Be. Neighbourly

Be. is particularly supportive of the amazing grass roots project, Neighbours Day Aotearoa as community support is a key part of making New Zealand the most accessible place in the world. 1 in 5 New Zealanders live with a disability; so that's 1 in 5 of your neighbours! Below are some easy tips for making Neighbours Day 2013 accessible to all. Simply by doing these things, you'll be contributing to a 100% accessible New Zealand.

Blind neighbours or people with low vision

vision icon - eyeSomeone with a vision impairment may not even know that neighbour day is going on if they can’t see the flyers, or people getting together! If you know that a neighbour is blind or has low vision, why not go up to them and talk to them about any upcoming events – they’ll really appreciate it!

Flyers could be printed in large font or braille as well so that no one misses out. Large font is particularly helpful for older people whose vision may not be what it used to be!

Also sometimes you might wave at a neighbour and they may not respond… perhaps it is that they did not see you! Not all people who have low vision might look blind!

Wheelchair users or mobility impaired neighbours

mobility icon - wheelchairIf you are planning a neighbourhood get together, consider those who are wheelchair-users and may not be able to access a property with steps. Choose someone’s house, or a local park that has smooth surfaces, ramps, and wide open spaces.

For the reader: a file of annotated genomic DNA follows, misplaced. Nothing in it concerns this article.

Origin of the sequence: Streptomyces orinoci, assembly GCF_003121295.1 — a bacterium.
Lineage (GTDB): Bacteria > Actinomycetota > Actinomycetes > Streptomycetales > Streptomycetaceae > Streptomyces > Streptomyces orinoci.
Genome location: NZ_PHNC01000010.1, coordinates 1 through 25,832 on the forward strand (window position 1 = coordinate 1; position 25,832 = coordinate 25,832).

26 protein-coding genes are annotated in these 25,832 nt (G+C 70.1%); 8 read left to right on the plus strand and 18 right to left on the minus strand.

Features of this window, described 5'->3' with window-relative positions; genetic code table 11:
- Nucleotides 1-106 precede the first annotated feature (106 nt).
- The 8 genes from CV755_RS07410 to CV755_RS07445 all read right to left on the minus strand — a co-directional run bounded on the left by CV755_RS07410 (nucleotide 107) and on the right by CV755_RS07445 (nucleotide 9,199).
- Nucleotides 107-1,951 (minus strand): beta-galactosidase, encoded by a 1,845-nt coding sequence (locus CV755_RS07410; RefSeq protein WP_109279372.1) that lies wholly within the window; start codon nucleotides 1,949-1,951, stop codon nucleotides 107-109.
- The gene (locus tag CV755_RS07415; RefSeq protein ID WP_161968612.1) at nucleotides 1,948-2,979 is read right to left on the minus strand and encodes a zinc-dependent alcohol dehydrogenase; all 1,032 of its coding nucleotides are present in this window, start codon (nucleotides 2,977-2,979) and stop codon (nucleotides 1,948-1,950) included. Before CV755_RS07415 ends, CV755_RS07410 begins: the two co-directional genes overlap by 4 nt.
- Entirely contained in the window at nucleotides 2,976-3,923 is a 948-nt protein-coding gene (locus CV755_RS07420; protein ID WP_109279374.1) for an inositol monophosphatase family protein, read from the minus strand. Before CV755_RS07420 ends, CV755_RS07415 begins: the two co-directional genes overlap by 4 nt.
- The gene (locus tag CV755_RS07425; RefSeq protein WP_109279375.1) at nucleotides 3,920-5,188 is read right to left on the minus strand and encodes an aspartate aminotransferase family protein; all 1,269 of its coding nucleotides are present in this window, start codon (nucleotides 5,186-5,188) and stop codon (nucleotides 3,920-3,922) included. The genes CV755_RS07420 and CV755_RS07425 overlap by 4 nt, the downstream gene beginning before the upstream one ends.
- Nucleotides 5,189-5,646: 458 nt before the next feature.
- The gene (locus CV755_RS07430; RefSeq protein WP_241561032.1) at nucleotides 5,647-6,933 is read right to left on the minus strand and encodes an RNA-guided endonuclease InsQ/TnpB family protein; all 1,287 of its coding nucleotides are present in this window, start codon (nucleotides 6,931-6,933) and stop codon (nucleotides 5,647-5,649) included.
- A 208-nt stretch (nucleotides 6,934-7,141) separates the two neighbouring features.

Parents with pushchairs or young children

parents icon - pushchairParents with pushchairs have many of the same access needs as wheelchair-users, so consider how they might get around if your neighbour day party is in a small space without ramps. Why not pick a local park with lots of space, or someone’s house which is easily accessible for pushchairs, kids’ bikes and scooters! Wide spaces and smooth surfaces are key!

Deaf or hearing-impaired neighbours

hearing icon - earIf your neighbourhood get together is a noisy, loud party and you expect people to be drawn to the noise, Deaf or hearing-impaired neighbours might miss out! If you know that a neighbour is Deaf, why not learn some basic sign language to invite them along and make them feel welcome at the party. Sign Language is also very useful when the party gets too noisy and you can’t hear each other speak!

Older neighbours

silhouette of older personMany older people have at least one access need, so be mindful of this when organising events. Perhaps you could ask them what would be easiest for them to participate in any upcoming events.

Neighbours with learning and intellectual impairments

learning and intellectual icon - smiley faceIf a neighbour has a learning or intellectual impairment, it would be best to invite them in person to an upcoming event. Be warm and inviting and ensure that the event instructions are clear and logical – that will make it easier for all invitees!

Businesses participating in NDA

be welcome logoIf you’re a business or organisation participating in NDA, talk to us at Be. Accessible about how you can begin an accessibility journey through our Be. Welcome Assessment Programme. We’ll profile your access features on our website which is used by 5,000 people and counting; and help you ensure that your organisation is welcoming for the 20% of New Zealanders with access needs.